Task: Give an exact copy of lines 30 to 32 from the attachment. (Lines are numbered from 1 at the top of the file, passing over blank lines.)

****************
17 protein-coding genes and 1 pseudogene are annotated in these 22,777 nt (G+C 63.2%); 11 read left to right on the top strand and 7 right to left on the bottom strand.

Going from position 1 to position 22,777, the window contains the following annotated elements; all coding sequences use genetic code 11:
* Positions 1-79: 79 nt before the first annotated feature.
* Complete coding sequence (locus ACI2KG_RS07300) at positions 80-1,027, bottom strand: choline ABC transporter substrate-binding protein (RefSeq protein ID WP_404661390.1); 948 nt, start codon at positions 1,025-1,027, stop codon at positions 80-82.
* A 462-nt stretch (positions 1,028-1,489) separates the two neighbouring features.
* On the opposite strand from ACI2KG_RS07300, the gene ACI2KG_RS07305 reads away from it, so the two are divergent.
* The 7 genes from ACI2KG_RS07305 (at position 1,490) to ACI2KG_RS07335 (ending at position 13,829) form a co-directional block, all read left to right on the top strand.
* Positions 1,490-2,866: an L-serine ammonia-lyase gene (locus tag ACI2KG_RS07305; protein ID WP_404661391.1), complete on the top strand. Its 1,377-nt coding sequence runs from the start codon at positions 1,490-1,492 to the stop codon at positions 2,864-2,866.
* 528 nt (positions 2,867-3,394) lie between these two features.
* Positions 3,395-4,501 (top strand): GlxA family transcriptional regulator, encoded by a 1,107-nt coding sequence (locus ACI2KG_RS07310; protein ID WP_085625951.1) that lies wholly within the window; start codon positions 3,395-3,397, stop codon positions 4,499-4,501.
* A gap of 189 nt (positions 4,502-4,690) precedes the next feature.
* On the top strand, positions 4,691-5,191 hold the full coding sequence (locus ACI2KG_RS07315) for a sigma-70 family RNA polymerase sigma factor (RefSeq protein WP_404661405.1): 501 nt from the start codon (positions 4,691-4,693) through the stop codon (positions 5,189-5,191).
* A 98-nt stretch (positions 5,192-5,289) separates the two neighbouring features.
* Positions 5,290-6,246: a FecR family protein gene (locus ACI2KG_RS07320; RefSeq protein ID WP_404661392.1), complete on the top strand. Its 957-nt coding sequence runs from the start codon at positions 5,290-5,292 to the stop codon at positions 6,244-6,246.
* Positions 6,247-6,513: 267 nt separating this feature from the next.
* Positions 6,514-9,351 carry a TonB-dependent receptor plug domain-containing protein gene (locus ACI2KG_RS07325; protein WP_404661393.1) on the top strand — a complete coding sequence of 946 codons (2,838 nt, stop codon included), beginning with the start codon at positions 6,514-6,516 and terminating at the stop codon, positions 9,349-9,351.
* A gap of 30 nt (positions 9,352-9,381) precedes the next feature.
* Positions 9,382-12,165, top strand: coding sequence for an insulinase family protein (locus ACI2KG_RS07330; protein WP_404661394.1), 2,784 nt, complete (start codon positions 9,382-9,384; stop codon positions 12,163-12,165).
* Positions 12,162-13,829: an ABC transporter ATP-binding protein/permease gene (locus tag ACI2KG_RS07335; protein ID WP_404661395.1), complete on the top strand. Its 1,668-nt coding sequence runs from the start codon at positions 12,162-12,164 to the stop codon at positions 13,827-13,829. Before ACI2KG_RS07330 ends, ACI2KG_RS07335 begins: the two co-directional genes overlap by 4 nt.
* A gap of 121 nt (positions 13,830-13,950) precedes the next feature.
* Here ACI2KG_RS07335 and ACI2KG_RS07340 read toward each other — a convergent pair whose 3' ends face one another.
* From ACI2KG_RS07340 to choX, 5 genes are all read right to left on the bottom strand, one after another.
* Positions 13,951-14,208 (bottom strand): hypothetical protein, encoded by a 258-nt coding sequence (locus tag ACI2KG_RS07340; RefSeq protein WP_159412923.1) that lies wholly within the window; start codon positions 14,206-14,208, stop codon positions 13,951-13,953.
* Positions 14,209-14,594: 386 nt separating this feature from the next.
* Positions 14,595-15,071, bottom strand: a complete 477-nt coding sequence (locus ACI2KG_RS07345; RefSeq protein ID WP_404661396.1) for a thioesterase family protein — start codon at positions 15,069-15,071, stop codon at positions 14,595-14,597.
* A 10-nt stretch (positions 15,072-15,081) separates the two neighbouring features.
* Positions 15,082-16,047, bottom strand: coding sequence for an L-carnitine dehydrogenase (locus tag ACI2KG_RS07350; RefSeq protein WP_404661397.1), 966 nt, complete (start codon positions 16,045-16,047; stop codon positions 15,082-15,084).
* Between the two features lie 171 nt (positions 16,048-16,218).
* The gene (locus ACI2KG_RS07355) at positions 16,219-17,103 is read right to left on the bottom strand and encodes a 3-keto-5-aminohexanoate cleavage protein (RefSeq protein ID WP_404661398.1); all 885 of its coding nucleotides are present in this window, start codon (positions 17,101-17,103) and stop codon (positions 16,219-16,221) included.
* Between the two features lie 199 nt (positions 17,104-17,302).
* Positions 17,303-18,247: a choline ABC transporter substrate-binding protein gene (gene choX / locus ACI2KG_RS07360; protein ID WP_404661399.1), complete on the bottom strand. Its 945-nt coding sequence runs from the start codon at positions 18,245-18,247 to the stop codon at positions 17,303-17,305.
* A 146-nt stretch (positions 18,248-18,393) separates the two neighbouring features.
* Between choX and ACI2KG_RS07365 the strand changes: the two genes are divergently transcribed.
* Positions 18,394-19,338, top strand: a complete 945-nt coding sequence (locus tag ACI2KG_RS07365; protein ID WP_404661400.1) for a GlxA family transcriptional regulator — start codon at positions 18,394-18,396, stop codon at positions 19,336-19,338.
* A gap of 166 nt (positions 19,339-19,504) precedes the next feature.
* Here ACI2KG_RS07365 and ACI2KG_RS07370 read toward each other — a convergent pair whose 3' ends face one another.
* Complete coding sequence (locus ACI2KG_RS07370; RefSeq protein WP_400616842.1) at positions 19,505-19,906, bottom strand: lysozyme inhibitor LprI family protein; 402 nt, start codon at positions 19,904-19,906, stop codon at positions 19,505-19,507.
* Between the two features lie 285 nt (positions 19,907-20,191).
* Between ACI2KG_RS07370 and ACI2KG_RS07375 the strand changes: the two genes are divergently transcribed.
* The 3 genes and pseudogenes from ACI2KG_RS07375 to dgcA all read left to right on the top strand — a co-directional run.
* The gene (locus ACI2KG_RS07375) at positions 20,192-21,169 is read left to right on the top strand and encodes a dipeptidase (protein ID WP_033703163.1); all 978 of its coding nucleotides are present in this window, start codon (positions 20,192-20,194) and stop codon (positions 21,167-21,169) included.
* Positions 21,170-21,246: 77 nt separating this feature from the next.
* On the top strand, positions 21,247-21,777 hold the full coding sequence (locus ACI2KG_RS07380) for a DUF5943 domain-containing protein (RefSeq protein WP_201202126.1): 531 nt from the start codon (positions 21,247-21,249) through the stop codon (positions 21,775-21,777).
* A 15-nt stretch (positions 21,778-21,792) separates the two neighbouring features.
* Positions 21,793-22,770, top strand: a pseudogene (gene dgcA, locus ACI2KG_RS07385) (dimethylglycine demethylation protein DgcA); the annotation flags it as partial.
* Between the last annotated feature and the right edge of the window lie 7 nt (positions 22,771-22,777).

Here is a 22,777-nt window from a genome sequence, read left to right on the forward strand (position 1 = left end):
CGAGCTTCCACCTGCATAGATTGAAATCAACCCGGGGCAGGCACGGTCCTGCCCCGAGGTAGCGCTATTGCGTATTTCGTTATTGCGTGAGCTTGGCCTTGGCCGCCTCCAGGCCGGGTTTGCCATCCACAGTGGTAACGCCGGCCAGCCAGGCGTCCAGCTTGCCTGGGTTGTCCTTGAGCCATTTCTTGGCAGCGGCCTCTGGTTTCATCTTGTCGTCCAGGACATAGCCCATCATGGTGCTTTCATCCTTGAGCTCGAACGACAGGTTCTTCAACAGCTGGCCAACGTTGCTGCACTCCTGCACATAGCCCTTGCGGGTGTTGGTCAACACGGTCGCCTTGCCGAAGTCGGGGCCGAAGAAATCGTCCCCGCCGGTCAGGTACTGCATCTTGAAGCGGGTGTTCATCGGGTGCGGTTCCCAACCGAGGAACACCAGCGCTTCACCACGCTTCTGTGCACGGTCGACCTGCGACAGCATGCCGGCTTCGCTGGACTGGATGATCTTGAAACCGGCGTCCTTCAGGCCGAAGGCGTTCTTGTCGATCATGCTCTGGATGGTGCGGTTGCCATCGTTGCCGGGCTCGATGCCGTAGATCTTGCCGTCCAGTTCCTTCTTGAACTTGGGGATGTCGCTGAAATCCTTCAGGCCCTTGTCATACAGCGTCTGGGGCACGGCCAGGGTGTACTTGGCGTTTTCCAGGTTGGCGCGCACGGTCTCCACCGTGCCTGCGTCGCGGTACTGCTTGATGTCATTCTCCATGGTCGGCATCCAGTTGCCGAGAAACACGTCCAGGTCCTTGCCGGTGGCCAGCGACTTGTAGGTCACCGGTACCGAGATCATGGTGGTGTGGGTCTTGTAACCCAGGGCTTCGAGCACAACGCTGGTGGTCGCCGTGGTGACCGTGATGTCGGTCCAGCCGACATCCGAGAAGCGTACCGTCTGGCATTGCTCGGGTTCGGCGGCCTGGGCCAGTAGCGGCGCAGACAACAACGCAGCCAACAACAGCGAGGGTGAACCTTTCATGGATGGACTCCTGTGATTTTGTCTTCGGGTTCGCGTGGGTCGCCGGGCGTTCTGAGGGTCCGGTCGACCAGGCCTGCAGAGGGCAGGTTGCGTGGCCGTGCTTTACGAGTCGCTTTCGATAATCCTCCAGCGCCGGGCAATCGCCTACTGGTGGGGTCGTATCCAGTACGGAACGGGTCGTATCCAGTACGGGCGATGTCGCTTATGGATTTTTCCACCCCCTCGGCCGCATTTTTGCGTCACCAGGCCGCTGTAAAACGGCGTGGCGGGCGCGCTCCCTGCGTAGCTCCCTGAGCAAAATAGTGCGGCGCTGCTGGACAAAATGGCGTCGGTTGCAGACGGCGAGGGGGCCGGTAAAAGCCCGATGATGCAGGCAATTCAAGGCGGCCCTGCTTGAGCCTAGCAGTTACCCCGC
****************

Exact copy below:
* Between the two features lie 199 nt (positions 17,104-17,302).
* Positions 17,303-18,247: a choline ABC transporter substrate-binding protein gene (gene choX / locus ACI2KG_RS07360; protein ID WP_404661399.1), complete on the bottom strand. Its 945-nt coding sequence runs from the start codon at positions 18,245-18,247 to the stop codon at positions 17,303-17,305.
* A 146-nt stretch (positions 18,248-18,393) separates the two neighbouring features.